The attacks on Israel led to an “in-depth group discussion” — behind the scenes of the hilarious Broadway hit “Spamalot” — about how to handle a joke about Jews in the entertainment business.
There’s a song in the second act of the Monty Python musical called “You Won’t Succeed on Broadway.” It’s sung by Michael Urie and he brings down the house with the line, “We won’t succeed on Broadway if you don’t have any Jews.”
Leslie Rodriguez Kritzer, who plays “The Lady of the Lake” in the show, told Page Six in an exclusive interview that producers were aware that the war in Israel, as well as the rising tide of anti-Semitism in the US, would affect how the gag lands.
“We were in rehearsals when the Hamas attack started and we were concerned because we wanted to be aware and sensitive,” she explained.
“And we had a very in-depth group discussion. We sort of made the decision that the best way to proceed was to infuse the number with joy and celebration. And the celebration of the Jewish contribution to the arts, which is huge.”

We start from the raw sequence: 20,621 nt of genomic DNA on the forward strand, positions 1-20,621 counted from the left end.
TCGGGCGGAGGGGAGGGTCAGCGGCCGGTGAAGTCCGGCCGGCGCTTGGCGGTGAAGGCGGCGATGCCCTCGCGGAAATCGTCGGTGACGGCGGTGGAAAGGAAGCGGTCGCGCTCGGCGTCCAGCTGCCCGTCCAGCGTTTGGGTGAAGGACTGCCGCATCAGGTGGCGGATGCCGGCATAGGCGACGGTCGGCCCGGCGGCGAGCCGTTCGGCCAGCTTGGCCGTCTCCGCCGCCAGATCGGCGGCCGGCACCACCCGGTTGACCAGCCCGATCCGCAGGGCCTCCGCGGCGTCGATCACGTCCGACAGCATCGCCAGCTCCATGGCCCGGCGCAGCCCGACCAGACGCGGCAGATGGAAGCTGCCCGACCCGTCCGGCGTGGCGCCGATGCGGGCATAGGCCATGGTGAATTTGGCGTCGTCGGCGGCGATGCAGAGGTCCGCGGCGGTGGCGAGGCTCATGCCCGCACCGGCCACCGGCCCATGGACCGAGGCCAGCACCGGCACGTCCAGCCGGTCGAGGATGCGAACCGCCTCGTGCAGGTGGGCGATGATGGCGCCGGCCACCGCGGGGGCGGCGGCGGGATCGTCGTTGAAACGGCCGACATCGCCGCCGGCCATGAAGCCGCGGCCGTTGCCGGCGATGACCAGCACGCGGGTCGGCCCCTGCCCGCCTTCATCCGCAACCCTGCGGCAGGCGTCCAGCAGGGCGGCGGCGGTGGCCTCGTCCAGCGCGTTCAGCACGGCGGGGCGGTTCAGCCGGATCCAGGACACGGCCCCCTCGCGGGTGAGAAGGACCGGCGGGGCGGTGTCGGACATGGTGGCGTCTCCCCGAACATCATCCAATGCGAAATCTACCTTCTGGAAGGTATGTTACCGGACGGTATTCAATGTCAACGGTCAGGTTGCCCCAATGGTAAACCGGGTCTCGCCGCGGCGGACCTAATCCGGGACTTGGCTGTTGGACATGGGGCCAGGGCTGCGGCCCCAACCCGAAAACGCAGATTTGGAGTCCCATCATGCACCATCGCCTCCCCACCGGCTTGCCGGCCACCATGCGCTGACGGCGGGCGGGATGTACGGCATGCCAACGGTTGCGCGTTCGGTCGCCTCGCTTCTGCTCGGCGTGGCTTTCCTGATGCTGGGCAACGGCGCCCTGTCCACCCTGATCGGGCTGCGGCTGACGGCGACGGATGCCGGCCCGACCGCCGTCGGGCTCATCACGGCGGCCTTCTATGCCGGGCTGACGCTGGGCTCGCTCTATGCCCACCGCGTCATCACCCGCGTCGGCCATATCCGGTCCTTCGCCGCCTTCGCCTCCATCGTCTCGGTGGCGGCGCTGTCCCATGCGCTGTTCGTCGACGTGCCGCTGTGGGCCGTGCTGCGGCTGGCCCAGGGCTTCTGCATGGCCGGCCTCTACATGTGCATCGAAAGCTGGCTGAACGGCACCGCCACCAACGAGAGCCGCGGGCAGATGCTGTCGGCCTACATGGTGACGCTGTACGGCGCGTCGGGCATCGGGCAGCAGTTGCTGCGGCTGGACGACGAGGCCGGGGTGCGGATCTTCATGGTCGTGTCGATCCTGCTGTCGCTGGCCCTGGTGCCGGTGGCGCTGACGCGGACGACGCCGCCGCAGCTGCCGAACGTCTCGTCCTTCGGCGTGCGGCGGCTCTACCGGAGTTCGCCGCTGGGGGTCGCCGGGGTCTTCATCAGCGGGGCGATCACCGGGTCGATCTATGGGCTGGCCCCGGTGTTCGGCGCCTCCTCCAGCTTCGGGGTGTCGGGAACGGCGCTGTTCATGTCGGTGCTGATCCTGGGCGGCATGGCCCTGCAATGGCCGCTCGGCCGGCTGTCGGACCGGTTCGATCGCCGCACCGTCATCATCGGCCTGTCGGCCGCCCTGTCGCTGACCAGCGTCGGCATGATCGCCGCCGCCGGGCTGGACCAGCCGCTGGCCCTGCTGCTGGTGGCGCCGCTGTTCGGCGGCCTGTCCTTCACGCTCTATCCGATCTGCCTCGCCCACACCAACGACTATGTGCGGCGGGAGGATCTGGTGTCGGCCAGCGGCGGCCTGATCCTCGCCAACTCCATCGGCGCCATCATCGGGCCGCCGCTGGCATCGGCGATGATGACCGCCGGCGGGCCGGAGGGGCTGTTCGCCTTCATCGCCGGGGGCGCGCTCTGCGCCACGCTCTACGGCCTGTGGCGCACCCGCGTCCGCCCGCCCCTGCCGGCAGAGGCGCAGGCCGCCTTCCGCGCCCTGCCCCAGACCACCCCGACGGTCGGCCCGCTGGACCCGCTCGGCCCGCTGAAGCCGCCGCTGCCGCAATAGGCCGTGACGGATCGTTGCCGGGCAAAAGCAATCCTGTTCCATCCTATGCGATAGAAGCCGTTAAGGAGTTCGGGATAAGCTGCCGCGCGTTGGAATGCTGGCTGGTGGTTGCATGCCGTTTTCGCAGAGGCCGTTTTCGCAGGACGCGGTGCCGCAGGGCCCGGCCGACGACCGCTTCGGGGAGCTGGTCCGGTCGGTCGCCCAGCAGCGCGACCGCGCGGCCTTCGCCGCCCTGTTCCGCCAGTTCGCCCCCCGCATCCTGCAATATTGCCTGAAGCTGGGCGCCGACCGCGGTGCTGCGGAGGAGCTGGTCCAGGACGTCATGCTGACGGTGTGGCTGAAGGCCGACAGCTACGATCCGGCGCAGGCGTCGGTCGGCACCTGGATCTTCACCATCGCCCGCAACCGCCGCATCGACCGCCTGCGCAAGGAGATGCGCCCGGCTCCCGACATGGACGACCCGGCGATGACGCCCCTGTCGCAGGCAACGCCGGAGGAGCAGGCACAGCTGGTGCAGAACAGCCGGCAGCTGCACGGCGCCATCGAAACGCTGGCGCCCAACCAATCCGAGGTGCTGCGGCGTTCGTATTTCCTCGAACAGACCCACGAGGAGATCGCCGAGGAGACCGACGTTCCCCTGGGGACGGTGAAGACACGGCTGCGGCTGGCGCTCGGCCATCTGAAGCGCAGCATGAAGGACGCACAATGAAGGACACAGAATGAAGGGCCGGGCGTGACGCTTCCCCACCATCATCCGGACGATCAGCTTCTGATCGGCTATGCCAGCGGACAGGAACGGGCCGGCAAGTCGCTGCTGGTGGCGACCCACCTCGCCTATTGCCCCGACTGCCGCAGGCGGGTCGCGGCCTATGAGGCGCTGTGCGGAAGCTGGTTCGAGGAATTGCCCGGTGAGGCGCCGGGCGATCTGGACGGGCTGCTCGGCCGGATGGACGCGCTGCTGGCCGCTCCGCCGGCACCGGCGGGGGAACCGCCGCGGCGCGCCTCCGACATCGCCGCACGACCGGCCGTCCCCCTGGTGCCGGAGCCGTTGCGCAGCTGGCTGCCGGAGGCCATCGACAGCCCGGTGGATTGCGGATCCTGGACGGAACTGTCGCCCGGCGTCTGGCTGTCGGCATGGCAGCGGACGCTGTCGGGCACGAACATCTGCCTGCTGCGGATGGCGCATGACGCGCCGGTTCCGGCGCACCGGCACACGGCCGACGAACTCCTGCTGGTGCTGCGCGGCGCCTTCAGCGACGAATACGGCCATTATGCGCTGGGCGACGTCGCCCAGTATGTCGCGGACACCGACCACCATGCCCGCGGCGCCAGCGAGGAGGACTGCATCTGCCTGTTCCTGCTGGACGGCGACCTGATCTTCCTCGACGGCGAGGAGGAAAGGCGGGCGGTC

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Kritzer stressed that the song is in the “spirit of the show,” which is “joy.”
“I feel like we have been embraced by people because they want that right now,” she shared. “They want joy and they want laughter and our aim here is to have a good time. We can’t fix the world’s problems but we can provide a place where people can laugh together.”
The Broadway show, loosely based on the 1975 film “Monty Python and the Holy Grail,” debuted on Broadway in 2005, where it picked up 14 Tony nominations and won three.
The show also stars Ethan Slater, James Monroe Iglehart, Taran Killam, Nik Walker, Christopher Fitzgerald, and Jimmy Smagula. Kritzer stressed that it really is an ensemble production, calling her castmates her “brothers” and sharing that they are all having a ball on stage together.
Kritzer, 46, who was most recently seen in “Beetlejuice,” has received rave reviews for her turn but shared that it’s been a struggle at times.
She remembers being up for a big role in a show and being told by a veteran producer that she was “past your time” when she was in her early 30s.
Thankfully the Drama Desk nominee used the criticism to her advantage.
“I got angry and I got determined,” she remembered with a laugh. “I’m actually grateful to that person saying that because maybe that’s what I need to stick through and here I am because now I’m better than ever!”